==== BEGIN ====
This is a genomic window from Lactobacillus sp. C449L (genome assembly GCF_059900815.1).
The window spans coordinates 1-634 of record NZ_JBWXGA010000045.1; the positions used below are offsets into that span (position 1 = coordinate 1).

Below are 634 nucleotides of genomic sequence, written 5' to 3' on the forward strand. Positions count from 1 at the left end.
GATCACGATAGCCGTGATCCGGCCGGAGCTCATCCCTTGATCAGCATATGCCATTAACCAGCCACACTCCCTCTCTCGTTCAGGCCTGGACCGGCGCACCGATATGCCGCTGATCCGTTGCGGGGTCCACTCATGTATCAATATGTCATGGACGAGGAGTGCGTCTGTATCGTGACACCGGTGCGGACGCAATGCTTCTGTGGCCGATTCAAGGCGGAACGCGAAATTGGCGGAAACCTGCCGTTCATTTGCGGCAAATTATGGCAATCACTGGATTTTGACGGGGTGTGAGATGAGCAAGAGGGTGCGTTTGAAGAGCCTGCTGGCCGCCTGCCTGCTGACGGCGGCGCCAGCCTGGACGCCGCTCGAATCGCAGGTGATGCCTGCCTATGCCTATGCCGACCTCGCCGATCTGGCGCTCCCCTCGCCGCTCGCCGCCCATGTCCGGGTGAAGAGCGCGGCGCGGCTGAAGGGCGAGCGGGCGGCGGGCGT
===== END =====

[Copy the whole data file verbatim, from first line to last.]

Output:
This is a genomic window from Lactobacillus sp. C449L (genome assembly GCF_059900815.1).
The window spans coordinates 1-634 of record NZ_JBWXGA010000045.1; the positions used below are offsets into that span (position 1 = coordinate 1).

Below are 634 nucleotides of genomic sequence, written 5' to 3' on the forward strand. Positions count from 1 at the left end.
GATCACGATAGCCGTGATCCGGCCGGAGCTCATCCCTTGATCAGCATATGCCATTAACCAGCCACACTCCCTCTCTCGTTCAGGCCTGGACCGGCGCACCGATATGCCGCTGATCCGTTGCGGGGTCCACTCATGTATCAATATGTCATGGACGAGGAGTGCGTCTGTATCGTGACACCGGTGCGGACGCAATGCTTCTGTGGCCGATTCAAGGCGGAACGCGAAATTGGCGGAAACCTGCCGTTCATTTGCGGCAAATTATGGCAATCACTGGATTTTGACGGGGTGTGAGATGAGCAAGAGGGTGCGTTTGAAGAGCCTGCTGGCCGCCTGCCTGCTGACGGCGGCGCCAGCCTGGACGCCGCTCGAATCGCAGGTGATGCCTGCCTATGCCTATGCCGACCTCGCCGATCTGGCGCTCCCCTCGCCGCTCGCCGCCCATGTCCGGGTGAAGAGCGCGGCGCGGCTGAAGGGCGAGCGGGCGGCGGGCGT